Eyes Wide-Open

by Eric DeCaria
Late Summer 2008

In the early 1990s, I was 18 and climbing consumed my thoughts. One day Jimmy Dunn – a legendary Black Canyon climber whom I admired for his go-for-broke “rope, rack and shirt-on-your-back” style – walked into the climbing shop where I worked in Moab and said, “Hey man, you want to go to the Black?”

“Sure,” I replied, not knowing what that entailed.

A few days later at 5 a.m., we left the North Rim campground and headed down the Cruise Gully to the start of the Diagonal. Jimmy and Earl Wiggins had tried to free it twice before, only to get benighted and forced to aid to the top. I’d never climbed a big wall and, staring up at the 1,800-foot route, it suddenly sunk in: We were going to climb that in a day with one rope, a few cams and a set of stoppers?

Six and a half hours later, after lots of simulclimbing and some 60-foot whippers (by me …), we’d made the first free ascent of the Diagonal. I looked at Jimmy and instantly knew we had accomplished something proud. That day opened my eyes and forever inspired me to climb in a traditional style.

Traditional climbing is an art. Finding protection is also an art, and there is nothing wrong with a rock unclimbed. My most satisfying climbs have come when I’ve left only chalk behind, and I think climbing in a minimalist style in the big mountains is the ultimate expression.

In 2006, I stood in a lush wildflower-choked alpine meadow in Pakistan’s world-famous Trango Valley, surrounded by some of the world’s greatest big walls. My dream of climbing in the Karakoram had come true.

Under calm skies, Micah Dash and I packed for an alpine-style attempt on one of the Cat’s Ears Spires. We wanted to ensure that these inspiring spires remained bolt-free, so we went without a bolt kit (or pitons). To save weight, we also went without sleeping bags and real food – it seemed like a great idea in base camp. We soon learned that off-width climbing at 17,000 feet is a true test of one’s ability to suffer, especially because we only brought one large cam, and as we climbed higher, the sound of calving seracs crashing into the glacier below seemed to increase the intensity. Several times, I approached my breaking point and called on all my years of climbing on smaller stones. I felt like an ant in a sea of granite.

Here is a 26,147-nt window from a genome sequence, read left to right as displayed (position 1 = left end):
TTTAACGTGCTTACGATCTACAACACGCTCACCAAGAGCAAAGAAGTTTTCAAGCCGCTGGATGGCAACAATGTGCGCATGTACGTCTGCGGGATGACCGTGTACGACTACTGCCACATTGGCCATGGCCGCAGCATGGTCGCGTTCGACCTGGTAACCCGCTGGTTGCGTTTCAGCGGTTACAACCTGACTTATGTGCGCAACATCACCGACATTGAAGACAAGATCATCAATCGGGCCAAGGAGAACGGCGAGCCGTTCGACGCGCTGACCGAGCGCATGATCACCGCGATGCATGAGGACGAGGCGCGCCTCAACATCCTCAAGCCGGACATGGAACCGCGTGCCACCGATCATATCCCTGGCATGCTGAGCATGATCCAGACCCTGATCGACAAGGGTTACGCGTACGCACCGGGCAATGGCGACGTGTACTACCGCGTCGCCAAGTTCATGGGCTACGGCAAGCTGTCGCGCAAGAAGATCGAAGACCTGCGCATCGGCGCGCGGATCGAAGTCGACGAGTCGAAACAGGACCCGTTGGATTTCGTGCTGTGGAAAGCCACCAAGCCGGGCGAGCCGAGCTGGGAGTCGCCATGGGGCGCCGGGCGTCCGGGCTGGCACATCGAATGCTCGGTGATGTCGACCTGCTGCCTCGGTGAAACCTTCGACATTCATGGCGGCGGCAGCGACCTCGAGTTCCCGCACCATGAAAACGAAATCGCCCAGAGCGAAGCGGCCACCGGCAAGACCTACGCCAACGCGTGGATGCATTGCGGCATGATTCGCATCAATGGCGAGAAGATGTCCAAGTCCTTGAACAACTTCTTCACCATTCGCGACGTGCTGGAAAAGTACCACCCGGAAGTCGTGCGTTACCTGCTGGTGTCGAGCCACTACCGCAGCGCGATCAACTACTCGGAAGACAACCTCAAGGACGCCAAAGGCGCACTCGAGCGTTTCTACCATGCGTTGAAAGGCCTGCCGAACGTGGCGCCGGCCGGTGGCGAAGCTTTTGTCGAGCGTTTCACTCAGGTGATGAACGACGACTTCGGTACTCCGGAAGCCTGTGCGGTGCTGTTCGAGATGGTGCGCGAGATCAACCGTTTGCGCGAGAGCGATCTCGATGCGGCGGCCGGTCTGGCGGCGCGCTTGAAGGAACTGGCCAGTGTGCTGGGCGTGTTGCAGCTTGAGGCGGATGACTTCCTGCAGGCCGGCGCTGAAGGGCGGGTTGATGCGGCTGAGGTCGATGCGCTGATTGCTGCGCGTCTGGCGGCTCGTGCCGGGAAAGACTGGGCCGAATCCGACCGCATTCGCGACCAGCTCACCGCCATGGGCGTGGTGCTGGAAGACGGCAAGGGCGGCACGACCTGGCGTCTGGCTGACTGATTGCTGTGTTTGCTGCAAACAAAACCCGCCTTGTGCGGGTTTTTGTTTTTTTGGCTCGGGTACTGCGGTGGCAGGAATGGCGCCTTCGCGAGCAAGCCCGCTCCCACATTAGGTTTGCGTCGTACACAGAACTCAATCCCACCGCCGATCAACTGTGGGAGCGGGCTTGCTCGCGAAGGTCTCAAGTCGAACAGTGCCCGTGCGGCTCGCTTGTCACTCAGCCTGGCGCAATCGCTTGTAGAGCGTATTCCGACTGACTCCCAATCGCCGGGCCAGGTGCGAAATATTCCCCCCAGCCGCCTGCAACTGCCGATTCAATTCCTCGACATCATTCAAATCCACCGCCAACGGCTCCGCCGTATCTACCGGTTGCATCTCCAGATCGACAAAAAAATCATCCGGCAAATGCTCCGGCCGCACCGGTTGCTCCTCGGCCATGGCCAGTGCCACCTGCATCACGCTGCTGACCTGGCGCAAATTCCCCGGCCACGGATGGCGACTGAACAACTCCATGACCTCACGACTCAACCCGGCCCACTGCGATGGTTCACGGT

Near the end of day two we finally drew close, and the summit’s needle-like point seemed to pierce the sky. A 400-foot traverse across a knife-edge ridge of gendarmes led to just below the summit block. We stood on a small ledge and pondered the encroaching storm. Water ran down the cracks. The temps dropped, and blowing snow now covered the gendarmes. “Dude, I don’t know if we can reverse the ridge,” I said. We continued until we’d each climbed to the summit and then back down, since the top had no anchor.

Several rappels later – slings around flakes and single stoppers for anchors – night fell as we reached the ledge where we had left our pack. “Wish we had some food!” Micah said, as we melted snow, trying to fill our stomachs with water before another night of shivering.

The next morning we packed up, finished rappelling, and stumbled across the glacier. Back in camp, I looked up at our climb with eyes wide-open, just like 12 years earlier with Jimmy in the Black.

About the Author

A case study in self-motivation, Eric DeCaria has a bold yet low-key approach that personifies the art of climbing. His focus on respecting our limited vertical resources holds true, whether he’s establishing cleanly protected 5.13+ routes or exploring free-climbing possibilities in the world’s biggest alpine arenas. “I believe it’s about rising to the level of the climb, not lowering the climb to your level,” he says. “The easy way out is still the easy way.” Eric’s devotion to doing things right shines through in his precision – from keeping cool while smoothly pulling outrageous moves high above intricate gear to the detailing of his craftsman-oriented woodwork.